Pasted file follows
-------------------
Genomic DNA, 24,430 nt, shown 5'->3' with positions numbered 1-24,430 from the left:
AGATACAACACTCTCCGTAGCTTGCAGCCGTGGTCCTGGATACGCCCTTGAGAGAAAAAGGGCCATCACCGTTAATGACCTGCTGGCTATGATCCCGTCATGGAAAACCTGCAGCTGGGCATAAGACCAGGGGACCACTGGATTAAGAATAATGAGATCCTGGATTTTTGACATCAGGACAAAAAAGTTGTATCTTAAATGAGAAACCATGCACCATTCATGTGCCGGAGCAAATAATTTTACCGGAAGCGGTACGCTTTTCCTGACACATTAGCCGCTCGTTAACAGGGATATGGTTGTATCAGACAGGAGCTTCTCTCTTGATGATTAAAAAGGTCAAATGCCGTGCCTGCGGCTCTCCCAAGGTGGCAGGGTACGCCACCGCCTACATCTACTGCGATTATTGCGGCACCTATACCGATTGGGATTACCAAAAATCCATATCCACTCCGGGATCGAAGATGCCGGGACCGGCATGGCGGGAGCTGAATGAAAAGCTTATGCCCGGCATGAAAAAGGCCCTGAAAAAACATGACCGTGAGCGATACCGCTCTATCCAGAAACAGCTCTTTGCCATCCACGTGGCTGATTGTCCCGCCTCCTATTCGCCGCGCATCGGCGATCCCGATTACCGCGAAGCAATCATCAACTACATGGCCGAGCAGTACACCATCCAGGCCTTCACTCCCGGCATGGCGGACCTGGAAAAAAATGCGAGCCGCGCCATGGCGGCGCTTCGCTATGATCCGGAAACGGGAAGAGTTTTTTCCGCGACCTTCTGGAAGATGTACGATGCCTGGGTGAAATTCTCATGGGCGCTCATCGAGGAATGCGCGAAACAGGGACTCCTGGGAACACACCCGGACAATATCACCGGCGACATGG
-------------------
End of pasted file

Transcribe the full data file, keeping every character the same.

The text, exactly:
Genomic DNA, 24,430 nt, shown 5'->3' with positions numbered 1-24,430 from the left:
AGATACAACACTCTCCGTAGCTTGCAGCCGTGGTCCTGGATACGCCCTTGAGAGAAAAAGGGCCATCACCGTTAATGACCTGCTGGCTATGATCCCGTCATGGAAAACCTGCAGCTGGGCATAAGACCAGGGGACCACTGGATTAAGAATAATGAGATCCTGGATTTTTGACATCAGGACAAAAAAGTTGTATCTTAAATGAGAAACCATGCACCATTCATGTGCCGGAGCAAATAATTTTACCGGAAGCGGTACGCTTTTCCTGACACATTAGCCGCTCGTTAACAGGGATATGGTTGTATCAGACAGGAGCTTCTCTCTTGATGATTAAAAAGGTCAAATGCCGTGCCTGCGGCTCTCCCAAGGTGGCAGGGTACGCCACCGCCTACATCTACTGCGATTATTGCGGCACCTATACCGATTGGGATTACCAAAAATCCATATCCACTCCGGGATCGAAGATGCCGGGACCGGCATGGCGGGAGCTGAATGAAAAGCTTATGCCCGGCATGAAAAAGGCCCTGAAAAAACATGACCGTGAGCGATACCGCTCTATCCAGAAACAGCTCTTTGCCATCCACGTGGCTGATTGTCCCGCCTCCTATTCGCCGCGCATCGGCGATCCCGATTACCGCGAAGCAATCATCAACTACATGGCCGAGCAGTACACCATCCAGGCCTTCACTCCCGGCATGGCGGACCTGGAAAAAAATGCGAGCCGCGCCATGGCGGCGCTTCGCTATGATCCGGAAACGGGAAGAGTTTTTTCCGCGACCTTCTGGAAGATGTACGATGCCTGGGTGAAATTCTCATGGGCGCTCATCGAGGAATGCGCGAAACAGGGACTCCTGGGAACACACCCGGACAATATCACCGGCGACATGG